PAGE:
A Rogue’s Gallery of Gorgeousness: Charles Atlas and Antony’s Turning
It’s been a banner year for Charles Atlas. In 2012, the filmmaker and video artist was included in the Whitney Biennial, opened his first New York solo show, “The Illusion of Democracy” (the inaugural show of Lurhring Augustine’s brand new Bushwick gallery, no less), had seminal, rarely-screened works revived care of keen programming at local NYC film series’ Dirty Looks and Light Industry, and is now unveiling his long-awaited collaboration with enigmatic singer/musician Antony Hegarty (of Antony and the Johnsons), which opens today at IFC Center.
Turning, which had its New York premiere this past weekend at DOC NYC, is a feature-length documentary, and its Atlas’s first film to receive a traditional theatrical release. Part performance film and part backstage portrait, the film is a unique blend of the filmmaker’s entrancing visuals, Antony’s exquisite music and intimate interviews with the thirteen “models,” a diverse collection of women (some of whom are transgendered), who perform themselves on a revolving platform while being filmed for “live portraits.” This “rogue’s gallery of gorgeousness,” as Antony called the women in a 2006 BOMB interview, runs the gamut in age and background and includes such legendary downtown figures as Joey Gabriel, Kembra Pfahler, and Morisane Sunny Shiroma, as well as relative newcomers Honey Dijon and Nomi. All are friends of Antony’s and/or figures of inspiration for the singer, who selected them as much for their distinctive physical beauty as for their dramatically different auras.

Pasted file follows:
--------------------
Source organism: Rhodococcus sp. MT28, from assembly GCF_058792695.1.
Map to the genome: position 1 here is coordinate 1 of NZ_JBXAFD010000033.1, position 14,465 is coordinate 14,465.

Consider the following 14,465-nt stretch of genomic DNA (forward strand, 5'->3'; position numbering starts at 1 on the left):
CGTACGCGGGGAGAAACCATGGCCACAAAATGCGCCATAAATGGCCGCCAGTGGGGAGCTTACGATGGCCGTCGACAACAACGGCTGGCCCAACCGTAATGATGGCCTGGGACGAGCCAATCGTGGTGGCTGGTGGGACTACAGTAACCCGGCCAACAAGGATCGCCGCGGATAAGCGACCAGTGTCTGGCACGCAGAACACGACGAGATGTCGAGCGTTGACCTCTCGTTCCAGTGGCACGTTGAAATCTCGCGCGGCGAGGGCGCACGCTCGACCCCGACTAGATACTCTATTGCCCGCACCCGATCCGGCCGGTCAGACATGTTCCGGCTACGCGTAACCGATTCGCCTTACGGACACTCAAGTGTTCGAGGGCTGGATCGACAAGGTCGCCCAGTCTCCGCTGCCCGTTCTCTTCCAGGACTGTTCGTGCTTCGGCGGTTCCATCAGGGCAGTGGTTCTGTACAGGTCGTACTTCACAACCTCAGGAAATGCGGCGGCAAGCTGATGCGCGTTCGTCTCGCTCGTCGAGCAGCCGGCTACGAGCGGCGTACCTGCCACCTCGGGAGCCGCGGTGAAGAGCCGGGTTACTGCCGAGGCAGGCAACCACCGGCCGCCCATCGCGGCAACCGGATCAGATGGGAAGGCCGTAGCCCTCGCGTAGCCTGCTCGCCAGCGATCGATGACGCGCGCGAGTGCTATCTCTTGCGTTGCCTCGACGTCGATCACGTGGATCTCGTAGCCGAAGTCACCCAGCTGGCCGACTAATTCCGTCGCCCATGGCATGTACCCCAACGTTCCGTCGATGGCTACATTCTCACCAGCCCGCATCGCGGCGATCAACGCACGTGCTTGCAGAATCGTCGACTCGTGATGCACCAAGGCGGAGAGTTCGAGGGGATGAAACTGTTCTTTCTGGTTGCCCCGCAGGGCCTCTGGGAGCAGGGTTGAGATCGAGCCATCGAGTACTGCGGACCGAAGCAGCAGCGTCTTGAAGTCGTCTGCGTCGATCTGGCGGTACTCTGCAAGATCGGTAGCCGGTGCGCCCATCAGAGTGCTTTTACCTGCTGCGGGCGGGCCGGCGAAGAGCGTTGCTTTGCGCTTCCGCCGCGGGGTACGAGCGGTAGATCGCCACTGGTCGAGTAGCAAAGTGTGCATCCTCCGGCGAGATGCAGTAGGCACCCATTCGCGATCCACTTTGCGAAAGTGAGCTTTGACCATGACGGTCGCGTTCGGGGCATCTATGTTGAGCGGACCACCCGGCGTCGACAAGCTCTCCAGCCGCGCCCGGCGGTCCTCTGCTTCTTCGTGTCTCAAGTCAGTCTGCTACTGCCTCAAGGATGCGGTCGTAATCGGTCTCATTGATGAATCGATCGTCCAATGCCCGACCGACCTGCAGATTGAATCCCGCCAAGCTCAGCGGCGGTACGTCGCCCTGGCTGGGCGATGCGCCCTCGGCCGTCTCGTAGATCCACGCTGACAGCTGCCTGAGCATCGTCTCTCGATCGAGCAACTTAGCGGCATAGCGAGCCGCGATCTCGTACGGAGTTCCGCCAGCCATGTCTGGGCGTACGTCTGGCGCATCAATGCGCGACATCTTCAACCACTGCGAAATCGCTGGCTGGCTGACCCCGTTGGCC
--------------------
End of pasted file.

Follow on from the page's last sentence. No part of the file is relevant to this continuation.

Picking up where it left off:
The film is a culmination of Atlas and Antony’s collaborative project, which began more than eight years ago with a three-night performance called Turning, staged at St. Anne’s Warehouse as part of the 2004 Whitney Biennial. The project blended music, projected imagery and live performance into a lush, hypnotic work — an evocation of beauty defined, in Antony’s works, as “androgynous moving toward the feminine.” As a performance piece, it owed something to Antony’s early experimental theater work from in the early ’90s, when the singer gathered friends to produce sprawling “transgender musicals” which he wrote and directed. It was during this time that Atlas first encountered Antony’s haunting vocals, while the singer was performing with long-time friend Johanna Constantine (who appears in the film) as part of the gay punk band BlackLips —- an experience Atlas recalled as “unforgettable.” After the Whitney performance, Atlas and Antony collaborated on a music video for the single “You Are My Sister,” from Antony and the Johnson’s second album, I Am a Bird Now. The video starred the indomitable Joey Gabriel (muse of Nan Goldin and David Armstrong among others) and became a hit overseas, helping build the momentum that eventually lead to its winning the UK’s prestigious Mercury Music Prize in 2005. Buoyed by overwhelming success, Antony was able to fund an ambitious European tour of Turning in 2006, with high-profile shows in London, Paris, Madrid, Rome and Braga, the footage of which constitutes the material for the new film.